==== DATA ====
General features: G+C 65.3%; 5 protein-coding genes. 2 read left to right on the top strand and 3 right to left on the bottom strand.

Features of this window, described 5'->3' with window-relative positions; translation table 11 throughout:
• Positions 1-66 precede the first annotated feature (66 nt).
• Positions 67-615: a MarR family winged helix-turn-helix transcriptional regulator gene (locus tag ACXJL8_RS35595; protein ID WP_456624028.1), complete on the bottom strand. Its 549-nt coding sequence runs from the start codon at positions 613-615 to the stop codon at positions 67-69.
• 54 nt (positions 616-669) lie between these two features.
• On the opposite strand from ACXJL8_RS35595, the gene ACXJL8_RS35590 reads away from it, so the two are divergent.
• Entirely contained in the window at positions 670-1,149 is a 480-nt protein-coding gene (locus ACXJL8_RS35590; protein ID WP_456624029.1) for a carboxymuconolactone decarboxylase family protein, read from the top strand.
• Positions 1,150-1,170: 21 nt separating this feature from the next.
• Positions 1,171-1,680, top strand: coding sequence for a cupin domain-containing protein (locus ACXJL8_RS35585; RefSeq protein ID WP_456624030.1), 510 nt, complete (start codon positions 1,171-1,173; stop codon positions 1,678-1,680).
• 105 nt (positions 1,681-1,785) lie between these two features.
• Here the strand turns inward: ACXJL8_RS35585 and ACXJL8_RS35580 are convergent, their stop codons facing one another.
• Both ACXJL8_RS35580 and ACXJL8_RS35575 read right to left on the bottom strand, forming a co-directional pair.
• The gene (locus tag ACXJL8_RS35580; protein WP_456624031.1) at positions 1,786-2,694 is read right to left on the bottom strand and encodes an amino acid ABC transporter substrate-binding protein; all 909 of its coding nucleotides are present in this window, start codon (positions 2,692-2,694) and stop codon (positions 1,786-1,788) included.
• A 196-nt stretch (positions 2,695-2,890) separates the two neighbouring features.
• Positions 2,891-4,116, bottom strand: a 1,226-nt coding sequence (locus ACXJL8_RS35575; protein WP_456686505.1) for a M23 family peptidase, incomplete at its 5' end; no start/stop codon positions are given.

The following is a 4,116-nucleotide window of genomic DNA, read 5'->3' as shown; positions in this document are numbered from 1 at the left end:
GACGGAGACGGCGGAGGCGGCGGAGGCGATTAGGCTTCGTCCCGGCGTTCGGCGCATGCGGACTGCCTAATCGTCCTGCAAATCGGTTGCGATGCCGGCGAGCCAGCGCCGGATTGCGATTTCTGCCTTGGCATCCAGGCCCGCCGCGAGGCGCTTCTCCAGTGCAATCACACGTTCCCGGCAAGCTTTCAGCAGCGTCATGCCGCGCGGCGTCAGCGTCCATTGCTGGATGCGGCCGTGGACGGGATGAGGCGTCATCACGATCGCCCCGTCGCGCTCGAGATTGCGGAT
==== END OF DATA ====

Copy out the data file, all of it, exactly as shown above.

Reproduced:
General features: G+C 65.3%; 5 protein-coding genes. 2 read left to right on the top strand and 3 right to left on the bottom strand.

Features of this window, described 5'->3' with window-relative positions; translation table 11 throughout:
• Positions 1-66 precede the first annotated feature (66 nt).
• Positions 67-615: a MarR family winged helix-turn-helix transcriptional regulator gene (locus tag ACXJL8_RS35595; protein ID WP_456624028.1), complete on the bottom strand. Its 549-nt coding sequence runs from the start codon at positions 613-615 to the stop codon at positions 67-69.
• 54 nt (positions 616-669) lie between these two features.
• On the opposite strand from ACXJL8_RS35595, the gene ACXJL8_RS35590 reads away from it, so the two are divergent.
• Entirely contained in the window at positions 670-1,149 is a 480-nt protein-coding gene (locus ACXJL8_RS35590; protein ID WP_456624029.1) for a carboxymuconolactone decarboxylase family protein, read from the top strand.
• Positions 1,150-1,170: 21 nt separating this feature from the next.
• Positions 1,171-1,680, top strand: coding sequence for a cupin domain-containing protein (locus ACXJL8_RS35585; RefSeq protein ID WP_456624030.1), 510 nt, complete (start codon positions 1,171-1,173; stop codon positions 1,678-1,680).
• 105 nt (positions 1,681-1,785) lie between these two features.
• Here the strand turns inward: ACXJL8_RS35585 and ACXJL8_RS35580 are convergent, their stop codons facing one another.
• Both ACXJL8_RS35580 and ACXJL8_RS35575 read right to left on the bottom strand, forming a co-directional pair.
• The gene (locus tag ACXJL8_RS35580; protein WP_456624031.1) at positions 1,786-2,694 is read right to left on the bottom strand and encodes an amino acid ABC transporter substrate-binding protein; all 909 of its coding nucleotides are present in this window, start codon (positions 2,692-2,694) and stop codon (positions 1,786-1,788) included.
• A 196-nt stretch (positions 2,695-2,890) separates the two neighbouring features.
• Positions 2,891-4,116, bottom strand: a 1,226-nt coding sequence (locus ACXJL8_RS35575; protein WP_456686505.1) for a M23 family peptidase, incomplete at its 5' end; no start/stop codon positions are given.

The following is a 4,116-nucleotide window of genomic DNA, read 5'->3' as shown; positions in this document are numbered from 1 at the left end:
GACGGAGACGGCGGAGGCGGCGGAGGCGATTAGGCTTCGTCCCGGCGTTCGGCGCATGCGGACTGCCTAATCGTCCTGCAAATCGGTTGCGATGCCGGCGAGCCAGCGCCGGATTGCGATTTCTGCCTTGGCATCCAGGCCCGCCGCGAGGCGCTTCTCCAGTGCAATCACACGTTCCCGGCAAGCTTTCAGCAGCGTCATGCCGCGCGGCGTCAGCGTCCATTGCTGGATGCGGCCGTGGACGGGATGAGGCGTCATCACGATCGCCCCGTCGCGCTCGAGATTGCGGAT